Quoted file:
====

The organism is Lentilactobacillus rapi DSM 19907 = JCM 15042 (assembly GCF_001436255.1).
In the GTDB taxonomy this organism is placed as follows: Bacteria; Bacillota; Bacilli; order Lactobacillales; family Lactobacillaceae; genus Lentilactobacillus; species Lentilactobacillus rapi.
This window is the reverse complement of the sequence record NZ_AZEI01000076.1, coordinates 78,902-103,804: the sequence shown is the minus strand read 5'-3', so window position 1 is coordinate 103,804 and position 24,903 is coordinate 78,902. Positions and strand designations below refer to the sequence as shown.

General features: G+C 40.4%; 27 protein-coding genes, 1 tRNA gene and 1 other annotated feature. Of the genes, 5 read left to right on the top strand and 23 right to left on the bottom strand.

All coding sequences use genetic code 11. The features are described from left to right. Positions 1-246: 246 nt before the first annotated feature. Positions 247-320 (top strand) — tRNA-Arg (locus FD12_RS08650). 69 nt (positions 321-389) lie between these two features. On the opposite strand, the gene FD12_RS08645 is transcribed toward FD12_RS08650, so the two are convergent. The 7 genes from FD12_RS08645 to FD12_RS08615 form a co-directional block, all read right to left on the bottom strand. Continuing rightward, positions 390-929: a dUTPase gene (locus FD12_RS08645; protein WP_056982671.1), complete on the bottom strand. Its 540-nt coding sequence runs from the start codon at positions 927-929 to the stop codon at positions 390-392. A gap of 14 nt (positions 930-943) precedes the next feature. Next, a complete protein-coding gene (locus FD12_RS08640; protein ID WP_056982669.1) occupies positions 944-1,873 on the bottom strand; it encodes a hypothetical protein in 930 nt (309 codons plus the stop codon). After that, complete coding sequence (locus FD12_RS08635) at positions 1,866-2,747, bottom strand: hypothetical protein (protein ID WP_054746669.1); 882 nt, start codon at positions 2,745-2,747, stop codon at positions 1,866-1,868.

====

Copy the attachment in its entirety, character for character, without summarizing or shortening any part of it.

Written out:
The organism is Lentilactobacillus rapi DSM 19907 = JCM 15042 (assembly GCF_001436255.1).
In the GTDB taxonomy this organism is placed as follows: Bacteria; Bacillota; Bacilli; order Lactobacillales; family Lactobacillaceae; genus Lentilactobacillus; species Lentilactobacillus rapi.
This window is the reverse complement of the sequence record NZ_AZEI01000076.1, coordinates 78,902-103,804: the sequence shown is the minus strand read 5'-3', so window position 1 is coordinate 103,804 and position 24,903 is coordinate 78,902. Positions and strand designations below refer to the sequence as shown.

General features: G+C 40.4%; 27 protein-coding genes, 1 tRNA gene and 1 other annotated feature. Of the genes, 5 read left to right on the top strand and 23 right to left on the bottom strand.

All coding sequences use genetic code 11. The features are described from left to right. Positions 1-246: 246 nt before the first annotated feature. Positions 247-320 (top strand) — tRNA-Arg (locus FD12_RS08650). 69 nt (positions 321-389) lie between these two features. On the opposite strand, the gene FD12_RS08645 is transcribed toward FD12_RS08650, so the two are convergent. The 7 genes from FD12_RS08645 to FD12_RS08615 form a co-directional block, all read right to left on the bottom strand. Continuing rightward, positions 390-929: a dUTPase gene (locus FD12_RS08645; protein WP_056982671.1), complete on the bottom strand. Its 540-nt coding sequence runs from the start codon at positions 927-929 to the stop codon at positions 390-392. A gap of 14 nt (positions 930-943) precedes the next feature. Next, a complete protein-coding gene (locus FD12_RS08640; protein ID WP_056982669.1) occupies positions 944-1,873 on the bottom strand; it encodes a hypothetical protein in 930 nt (309 codons plus the stop codon). After that, complete coding sequence (locus FD12_RS08635) at positions 1,866-2,747, bottom strand: hypothetical protein (protein ID WP_054746669.1); 882 nt, start codon at positions 2,745-2,747, stop codon at positions 1,866-1,868.